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Destiny 2 disables rewards in private Crucible matches after players discover loot farm exploit

Destiny 2 developer Bungie has disabled rewards generated in private Crucible matches because of “an issue”.

Whilst the studio stopped short of revealing what, exactly, that issue is, Destiny 2 fans believe it has to do with a glitch that enables players to farm a whole host of items and consumables in private matches, even if they’re away from their consoles/PCs.

Destiny 2 – the journey ahead.Watch on YouTube

As detailed in a video by Cheese Forever, the “game breaking” farm “will give you everything you ever wanted, and you don’t even need to move”.

“We all know what’s coming, ‘Due to an issue, earning rewards from private crucible matches has been disabled’,” said one prophetic commenter, before – just a few hours later – Bungie tweeted out a message with that precise message, with word-for-word accuracy.

“Oh come on you guys let us dig it one of these for a little while,” grumbled one unhappy Guardian. “What does it actually hurt? We’re not screwing over your Eververse [store], we’re all still playing the game, a lot of people want to do this kind of stuff so they can upgrade their weapons to play even more of your game so I understand what your problem is.”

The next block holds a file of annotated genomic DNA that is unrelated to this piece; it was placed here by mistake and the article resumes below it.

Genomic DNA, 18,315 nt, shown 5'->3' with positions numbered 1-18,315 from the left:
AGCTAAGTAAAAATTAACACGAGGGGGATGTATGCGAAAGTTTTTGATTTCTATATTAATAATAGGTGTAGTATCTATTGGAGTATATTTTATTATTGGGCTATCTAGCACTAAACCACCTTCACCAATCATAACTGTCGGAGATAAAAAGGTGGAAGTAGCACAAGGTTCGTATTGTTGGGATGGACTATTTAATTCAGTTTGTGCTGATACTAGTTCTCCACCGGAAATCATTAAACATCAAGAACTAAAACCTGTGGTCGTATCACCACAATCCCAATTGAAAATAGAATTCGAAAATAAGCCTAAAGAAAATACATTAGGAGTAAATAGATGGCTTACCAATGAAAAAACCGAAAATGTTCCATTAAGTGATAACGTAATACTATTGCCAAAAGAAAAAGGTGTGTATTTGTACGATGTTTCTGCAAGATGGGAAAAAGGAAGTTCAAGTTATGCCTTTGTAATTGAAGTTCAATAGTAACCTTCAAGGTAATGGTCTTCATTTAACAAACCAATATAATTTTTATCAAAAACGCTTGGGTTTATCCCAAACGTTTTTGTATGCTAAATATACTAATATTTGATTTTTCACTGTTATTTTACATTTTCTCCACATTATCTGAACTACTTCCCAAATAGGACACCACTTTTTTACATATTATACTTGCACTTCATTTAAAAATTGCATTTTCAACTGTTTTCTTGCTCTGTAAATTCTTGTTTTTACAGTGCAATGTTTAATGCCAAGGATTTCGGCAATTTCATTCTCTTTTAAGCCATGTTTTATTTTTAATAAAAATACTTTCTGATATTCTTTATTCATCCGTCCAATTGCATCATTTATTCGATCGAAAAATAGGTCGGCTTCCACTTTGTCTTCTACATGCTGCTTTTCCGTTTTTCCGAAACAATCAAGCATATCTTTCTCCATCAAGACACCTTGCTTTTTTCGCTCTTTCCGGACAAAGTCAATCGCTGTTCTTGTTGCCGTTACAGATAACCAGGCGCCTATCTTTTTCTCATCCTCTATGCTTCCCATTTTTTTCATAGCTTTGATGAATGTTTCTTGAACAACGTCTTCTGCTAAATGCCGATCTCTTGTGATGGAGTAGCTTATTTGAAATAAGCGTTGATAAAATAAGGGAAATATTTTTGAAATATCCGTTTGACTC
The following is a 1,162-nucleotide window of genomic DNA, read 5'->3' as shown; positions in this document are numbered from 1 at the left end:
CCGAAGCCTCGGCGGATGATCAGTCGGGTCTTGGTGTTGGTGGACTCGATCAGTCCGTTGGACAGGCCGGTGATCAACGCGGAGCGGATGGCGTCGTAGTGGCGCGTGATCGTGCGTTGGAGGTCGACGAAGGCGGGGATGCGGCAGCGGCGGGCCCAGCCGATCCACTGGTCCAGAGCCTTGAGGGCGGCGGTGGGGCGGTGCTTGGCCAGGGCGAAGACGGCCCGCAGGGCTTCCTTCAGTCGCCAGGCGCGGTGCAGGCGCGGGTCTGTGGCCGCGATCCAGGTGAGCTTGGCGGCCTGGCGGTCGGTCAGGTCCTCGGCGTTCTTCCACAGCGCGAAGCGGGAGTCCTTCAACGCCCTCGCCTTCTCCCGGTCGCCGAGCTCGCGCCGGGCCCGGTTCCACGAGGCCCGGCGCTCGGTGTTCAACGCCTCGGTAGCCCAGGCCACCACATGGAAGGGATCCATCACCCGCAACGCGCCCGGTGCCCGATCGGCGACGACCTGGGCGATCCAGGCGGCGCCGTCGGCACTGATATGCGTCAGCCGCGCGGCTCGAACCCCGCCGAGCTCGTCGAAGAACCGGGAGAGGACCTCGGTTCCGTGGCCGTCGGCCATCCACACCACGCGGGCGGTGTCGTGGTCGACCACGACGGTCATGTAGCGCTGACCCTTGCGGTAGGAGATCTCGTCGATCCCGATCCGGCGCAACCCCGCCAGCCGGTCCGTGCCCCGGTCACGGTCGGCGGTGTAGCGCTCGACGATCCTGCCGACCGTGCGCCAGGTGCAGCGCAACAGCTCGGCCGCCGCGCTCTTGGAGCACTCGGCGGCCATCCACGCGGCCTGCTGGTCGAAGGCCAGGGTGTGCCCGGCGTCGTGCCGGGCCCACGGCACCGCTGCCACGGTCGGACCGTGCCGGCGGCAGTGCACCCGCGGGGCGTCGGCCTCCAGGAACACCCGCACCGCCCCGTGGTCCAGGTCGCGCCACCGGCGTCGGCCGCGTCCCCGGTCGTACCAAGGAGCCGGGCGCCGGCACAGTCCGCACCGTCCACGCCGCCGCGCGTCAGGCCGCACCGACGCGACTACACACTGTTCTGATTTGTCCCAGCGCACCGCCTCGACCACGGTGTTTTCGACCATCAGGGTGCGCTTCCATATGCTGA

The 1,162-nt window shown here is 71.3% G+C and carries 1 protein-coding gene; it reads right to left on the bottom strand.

At the time of writing there’s been no further update from Bungie on when private Crucible match rewards may be re-enabled, but as some fans have asked, “why are there even rewards [in private matches] to begin with?”

Responding to YouTuber Cheese Forever, one player said: “Cheese, my man, you’ve gotta upload these videos after everyone at the Bungie office leaves for the day”.

When Bungie revealed The Final Shape last August, it announced 2024 would bring a significant shake-up to the way Destiny 2 content is delivered. Instead of launching four Seasons per year, it said it would release three “larger, content-packed” Episodes, each featuring standalone stories split into three six-week-long Acts. The first of these, Echoes, launched earlier this month, picking up immediately after the events of The Final Shape.

“Overall, The Final Shape is a fitting send-off to a story ten years in the telling, and that’s no mean feat,” we said in Eurogamer’s Destiny 2: The Final Shape review.

“It stutters a little at points, especially because of how the raid is integrated (or not) into the experience, and because it adds yet more on screen information and menu sub-screens to an already overloaded and navigationally unwieldy game. The Dual Destiny activity is an unexpected highlight and, alongside the success of the Pathfinder tool, underscores the fact that the game continues to grow and change, even as one era ends.”

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